University of Washington School of Public Health
To Text or Not to Text During Disasters
UW researchers evaluate the use of text messaging and other tools during emergencies
In the aftermath of the catastrophic 2010 earthquake in Haiti, a texting platform helped to save lives and coordinate emergency response. As existing emergency systems failed, text messages were still getting through.
Researchers from the University of Washington School of Public Health have been evaluating innovative emergency communications tools, such as text messaging, to find out what it takes to turn evidence into practice to improve preparedness and response.
Outcomes of the PERRCoLate project, conducted by researchers in the Northwest Center for Public Health Practice, were presented during an online symposium in June. Among the key findings, according to researchers, was that leaders have the potential to be change agents, as their support for new ideas is linked to successful implementation.
“Our work has begun to expose implementation challenges to preparedness and emergency response systems in the U.S.,” says Janet Baseman, principal investigator of the project. “We hope that by bringing these challenges to light, researchers and public health agency leaders will be able to start a conversation to come up with strategies for breaking down the barriers to better functioning public health preparedness and response systems.”
Baseman is associate chair and associate professor in the Department of Epidemiology at the School. She’s also an adjunct associate professor of health services.
She and her research team, including Project Manager Debra Revere, clinical instructor of health services at the School, focused on three communications tools: an SMS (Short Message Service) toolkit, an online training course, and a tabletop exercise based on a pandemic flu scenario. Researchers worked with public health agencies in Washington state to test implementation of the tools in the real world.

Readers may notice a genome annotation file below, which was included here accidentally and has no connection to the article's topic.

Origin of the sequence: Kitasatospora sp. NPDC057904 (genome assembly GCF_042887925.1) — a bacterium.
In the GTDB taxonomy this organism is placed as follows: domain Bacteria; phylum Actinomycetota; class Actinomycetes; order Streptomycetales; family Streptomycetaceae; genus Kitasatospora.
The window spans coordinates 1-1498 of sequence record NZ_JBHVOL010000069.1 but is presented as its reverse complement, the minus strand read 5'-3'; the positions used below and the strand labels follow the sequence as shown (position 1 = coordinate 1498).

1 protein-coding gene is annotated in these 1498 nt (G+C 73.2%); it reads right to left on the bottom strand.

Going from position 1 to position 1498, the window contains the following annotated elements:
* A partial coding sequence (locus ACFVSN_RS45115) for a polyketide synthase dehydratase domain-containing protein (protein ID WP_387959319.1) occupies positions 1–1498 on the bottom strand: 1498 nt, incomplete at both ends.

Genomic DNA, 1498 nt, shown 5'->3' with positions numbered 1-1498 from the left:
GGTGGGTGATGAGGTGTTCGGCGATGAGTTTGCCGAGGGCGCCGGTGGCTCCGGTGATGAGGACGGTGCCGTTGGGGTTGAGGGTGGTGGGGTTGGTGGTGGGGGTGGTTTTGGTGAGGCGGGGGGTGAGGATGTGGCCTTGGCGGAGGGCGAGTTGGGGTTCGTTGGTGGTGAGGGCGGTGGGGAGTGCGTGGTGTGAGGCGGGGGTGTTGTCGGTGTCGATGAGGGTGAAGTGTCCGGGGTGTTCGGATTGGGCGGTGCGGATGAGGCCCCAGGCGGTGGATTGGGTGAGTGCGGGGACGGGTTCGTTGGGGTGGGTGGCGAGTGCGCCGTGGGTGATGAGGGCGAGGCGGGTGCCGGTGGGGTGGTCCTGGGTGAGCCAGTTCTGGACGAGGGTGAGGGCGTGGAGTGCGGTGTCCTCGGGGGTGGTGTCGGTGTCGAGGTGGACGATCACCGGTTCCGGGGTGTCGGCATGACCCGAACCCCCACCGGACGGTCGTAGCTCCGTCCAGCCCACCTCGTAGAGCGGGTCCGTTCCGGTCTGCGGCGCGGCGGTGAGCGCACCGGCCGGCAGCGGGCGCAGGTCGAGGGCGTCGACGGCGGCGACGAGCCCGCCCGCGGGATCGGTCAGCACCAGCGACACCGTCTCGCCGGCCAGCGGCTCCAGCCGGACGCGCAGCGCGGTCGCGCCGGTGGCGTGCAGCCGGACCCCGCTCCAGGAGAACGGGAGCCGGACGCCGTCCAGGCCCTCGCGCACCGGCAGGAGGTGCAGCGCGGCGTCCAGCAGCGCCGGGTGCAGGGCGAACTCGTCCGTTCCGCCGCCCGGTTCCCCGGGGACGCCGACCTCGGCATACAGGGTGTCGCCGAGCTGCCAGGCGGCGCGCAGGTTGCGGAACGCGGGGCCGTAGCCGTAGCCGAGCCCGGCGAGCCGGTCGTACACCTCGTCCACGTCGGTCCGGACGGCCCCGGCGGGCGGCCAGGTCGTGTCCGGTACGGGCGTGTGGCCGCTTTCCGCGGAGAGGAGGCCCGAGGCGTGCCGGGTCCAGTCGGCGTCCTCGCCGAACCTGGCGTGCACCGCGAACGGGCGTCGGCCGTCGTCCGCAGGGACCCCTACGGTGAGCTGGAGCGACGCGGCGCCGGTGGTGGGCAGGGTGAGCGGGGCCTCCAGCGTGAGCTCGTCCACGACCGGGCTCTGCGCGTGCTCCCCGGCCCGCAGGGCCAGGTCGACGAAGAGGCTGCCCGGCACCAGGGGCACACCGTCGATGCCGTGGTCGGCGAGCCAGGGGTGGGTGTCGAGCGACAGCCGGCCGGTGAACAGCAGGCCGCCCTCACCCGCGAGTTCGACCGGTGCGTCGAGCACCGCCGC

Clark County Public Health, based in Vancouver, Washington, took part in the evaluation to explore opportunities to use SMS in public communications. Agency staff responded positively to the toolkit, but were challenged by cost, capacity and concerns about controlling messaging.
The agency decided not to implement the use of SMS, but recognized the value of the toolkit for larger urban areas. Staff also identified gaps in the system and potential solutions for future implementation.
In another example, Thurston County, home to the Washington state capitol, Olympia, saw the project as an opportunity to address gaps in communication identified after Cascadia Rising, a multi-state exercise simulating a catastrophic earthquake.
The county’s public health department offered online training courses to select staff — 73 percent of staff completed the training and 88 percent of those said it was worth their time. Also, 41 percent of those trained said they had applied what they learned within a few months, including to their response to a toxic algae bloom in the spring.
PERRCoLate researchers also found that emergency preparedness tools and trainings should:
- Include opportunities for practicing skills and applying information learned.
- Support an agency’s overall emergency preparedness vision and goals.
- Not be restricted to staff members who work in emergency preparedness and response, but be used across divisions.
“When public health emergencies (disease outbreaks, disasters, etc.) occur, public health agencies are on the front lines in responding to those events, working to minimize negative impacts on population health,” Baseman said. “Incorporating technological innovations and/or best-practices into preparedness systems can help those agencies do their work better, which ultimately translates into fewer emergency-associated negative health outcomes.”
The PERRCoLate project was funded by the Centers for Disease and Control and Prevention (CDC). The emergency communications tools and trainings used in the evaluation were identified after an inventory of products developed by Preparedness and Emergency Response Research Centers, or PERRCs, and Preparedness and Emergency Response Learning Centers, or PERLCs, all funded by the CDC.
(By Ashlie Chandler)